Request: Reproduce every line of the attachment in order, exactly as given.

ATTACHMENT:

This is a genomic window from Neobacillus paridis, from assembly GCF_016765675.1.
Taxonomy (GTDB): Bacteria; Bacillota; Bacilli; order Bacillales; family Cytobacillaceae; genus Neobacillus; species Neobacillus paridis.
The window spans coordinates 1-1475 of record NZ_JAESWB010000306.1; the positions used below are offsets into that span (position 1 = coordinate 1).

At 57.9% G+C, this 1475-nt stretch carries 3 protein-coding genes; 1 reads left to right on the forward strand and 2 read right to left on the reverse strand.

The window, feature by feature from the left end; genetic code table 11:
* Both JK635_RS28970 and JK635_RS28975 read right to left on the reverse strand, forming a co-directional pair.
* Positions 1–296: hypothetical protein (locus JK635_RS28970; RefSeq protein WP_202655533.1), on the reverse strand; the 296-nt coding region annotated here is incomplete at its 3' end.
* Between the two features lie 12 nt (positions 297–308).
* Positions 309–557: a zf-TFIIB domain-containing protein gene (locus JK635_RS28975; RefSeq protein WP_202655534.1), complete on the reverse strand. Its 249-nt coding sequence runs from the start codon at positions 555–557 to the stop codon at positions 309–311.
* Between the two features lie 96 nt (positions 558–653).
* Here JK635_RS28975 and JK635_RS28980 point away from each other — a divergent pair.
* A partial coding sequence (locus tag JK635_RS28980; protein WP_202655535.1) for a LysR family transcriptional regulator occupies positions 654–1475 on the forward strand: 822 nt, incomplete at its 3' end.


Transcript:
This is a genomic window from Neobacillus paridis, from assembly GCF_016765675.1.
Taxonomy (GTDB): Bacteria; Bacillota; Bacilli; order Bacillales; family Cytobacillaceae; genus Neobacillus; species Neobacillus paridis.
The window spans coordinates 1-1475 of record NZ_JAESWB010000306.1; the positions used below are offsets into that span (position 1 = coordinate 1).

At 57.9% G+C, this 1475-nt stretch carries 3 protein-coding genes; 1 reads left to right on the forward strand and 2 read right to left on the reverse strand.

The window, feature by feature from the left end; genetic code table 11:
* Both JK635_RS28970 and JK635_RS28975 read right to left on the reverse strand, forming a co-directional pair.
* Positions 1–296: hypothetical protein (locus JK635_RS28970; RefSeq protein WP_202655533.1), on the reverse strand; the 296-nt coding region annotated here is incomplete at its 3' end.
* Between the two features lie 12 nt (positions 297–308).
* Positions 309–557: a zf-TFIIB domain-containing protein gene (locus JK635_RS28975; RefSeq protein WP_202655534.1), complete on the reverse strand. Its 249-nt coding sequence runs from the start codon at positions 555–557 to the stop codon at positions 309–311.
* Between the two features lie 96 nt (positions 558–653).
* Here JK635_RS28975 and JK635_RS28980 point away from each other — a divergent pair.
* A partial coding sequence (locus tag JK635_RS28980; protein WP_202655535.1) for a LysR family transcriptional regulator occupies positions 654–1475 on the forward strand: 822 nt, incomplete at its 3' end.